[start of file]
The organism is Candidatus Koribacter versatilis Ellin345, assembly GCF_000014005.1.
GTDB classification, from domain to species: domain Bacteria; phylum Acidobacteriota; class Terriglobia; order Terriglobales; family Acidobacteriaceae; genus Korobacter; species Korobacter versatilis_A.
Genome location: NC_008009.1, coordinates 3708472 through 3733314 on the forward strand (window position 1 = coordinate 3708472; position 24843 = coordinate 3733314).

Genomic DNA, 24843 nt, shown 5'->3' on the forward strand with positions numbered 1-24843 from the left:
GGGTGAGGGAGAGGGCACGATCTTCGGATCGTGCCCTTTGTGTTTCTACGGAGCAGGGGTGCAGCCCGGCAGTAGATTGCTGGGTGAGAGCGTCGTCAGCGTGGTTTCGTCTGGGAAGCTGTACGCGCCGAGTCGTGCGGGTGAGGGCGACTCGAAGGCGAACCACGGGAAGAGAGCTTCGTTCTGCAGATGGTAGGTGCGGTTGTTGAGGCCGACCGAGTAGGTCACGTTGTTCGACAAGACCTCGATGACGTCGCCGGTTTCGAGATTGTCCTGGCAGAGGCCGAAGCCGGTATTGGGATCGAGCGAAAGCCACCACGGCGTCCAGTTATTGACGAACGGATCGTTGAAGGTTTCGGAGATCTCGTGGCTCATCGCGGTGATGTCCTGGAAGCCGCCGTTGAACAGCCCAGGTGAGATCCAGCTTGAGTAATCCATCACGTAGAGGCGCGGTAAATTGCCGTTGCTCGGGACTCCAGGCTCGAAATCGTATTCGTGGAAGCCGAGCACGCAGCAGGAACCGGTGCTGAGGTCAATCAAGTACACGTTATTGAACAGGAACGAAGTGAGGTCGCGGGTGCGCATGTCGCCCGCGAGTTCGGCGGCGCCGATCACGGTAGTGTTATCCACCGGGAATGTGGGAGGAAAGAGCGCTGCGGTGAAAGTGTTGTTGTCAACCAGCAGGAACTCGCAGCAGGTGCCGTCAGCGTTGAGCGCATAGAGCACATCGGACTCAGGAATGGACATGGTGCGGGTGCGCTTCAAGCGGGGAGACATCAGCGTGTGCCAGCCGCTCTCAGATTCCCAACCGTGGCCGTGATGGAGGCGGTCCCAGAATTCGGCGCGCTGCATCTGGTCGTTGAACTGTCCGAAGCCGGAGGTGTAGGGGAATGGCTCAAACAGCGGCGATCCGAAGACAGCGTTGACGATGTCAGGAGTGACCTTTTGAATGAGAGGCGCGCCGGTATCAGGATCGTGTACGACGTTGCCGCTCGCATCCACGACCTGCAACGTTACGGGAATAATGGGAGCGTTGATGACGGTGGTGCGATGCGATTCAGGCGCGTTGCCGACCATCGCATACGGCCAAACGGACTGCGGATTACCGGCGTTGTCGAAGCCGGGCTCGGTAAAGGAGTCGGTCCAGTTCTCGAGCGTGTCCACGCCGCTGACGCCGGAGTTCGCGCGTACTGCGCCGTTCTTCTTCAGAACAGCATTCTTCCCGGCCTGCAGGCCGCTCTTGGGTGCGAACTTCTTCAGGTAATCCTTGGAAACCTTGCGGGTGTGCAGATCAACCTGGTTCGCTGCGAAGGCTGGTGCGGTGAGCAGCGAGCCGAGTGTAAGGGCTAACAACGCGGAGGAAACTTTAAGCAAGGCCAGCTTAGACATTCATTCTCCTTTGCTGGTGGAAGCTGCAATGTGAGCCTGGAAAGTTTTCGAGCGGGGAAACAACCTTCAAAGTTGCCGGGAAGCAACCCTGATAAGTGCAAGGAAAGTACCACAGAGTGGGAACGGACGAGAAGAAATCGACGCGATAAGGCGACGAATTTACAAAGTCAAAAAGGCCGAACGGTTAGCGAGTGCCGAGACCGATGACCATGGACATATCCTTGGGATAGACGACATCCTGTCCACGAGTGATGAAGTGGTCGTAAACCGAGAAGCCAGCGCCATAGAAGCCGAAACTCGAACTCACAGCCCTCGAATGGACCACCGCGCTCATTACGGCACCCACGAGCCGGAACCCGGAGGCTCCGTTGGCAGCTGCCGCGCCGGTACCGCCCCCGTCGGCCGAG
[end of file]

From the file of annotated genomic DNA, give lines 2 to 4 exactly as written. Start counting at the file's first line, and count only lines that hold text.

GTDB classification, from domain to species: domain Bacteria; phylum Acidobacteriota; class Terriglobia; order Terriglobales; family Acidobacteriaceae; genus Korobacter; species Korobacter versatilis_A.
Genome location: NC_008009.1, coordinates 3708472 through 3733314 on the forward strand (window position 1 = coordinate 3708472; position 24843 = coordinate 3733314).

Genomic DNA, 24843 nt, shown 5'->3' on the forward strand with positions numbered 1-24843 from the left: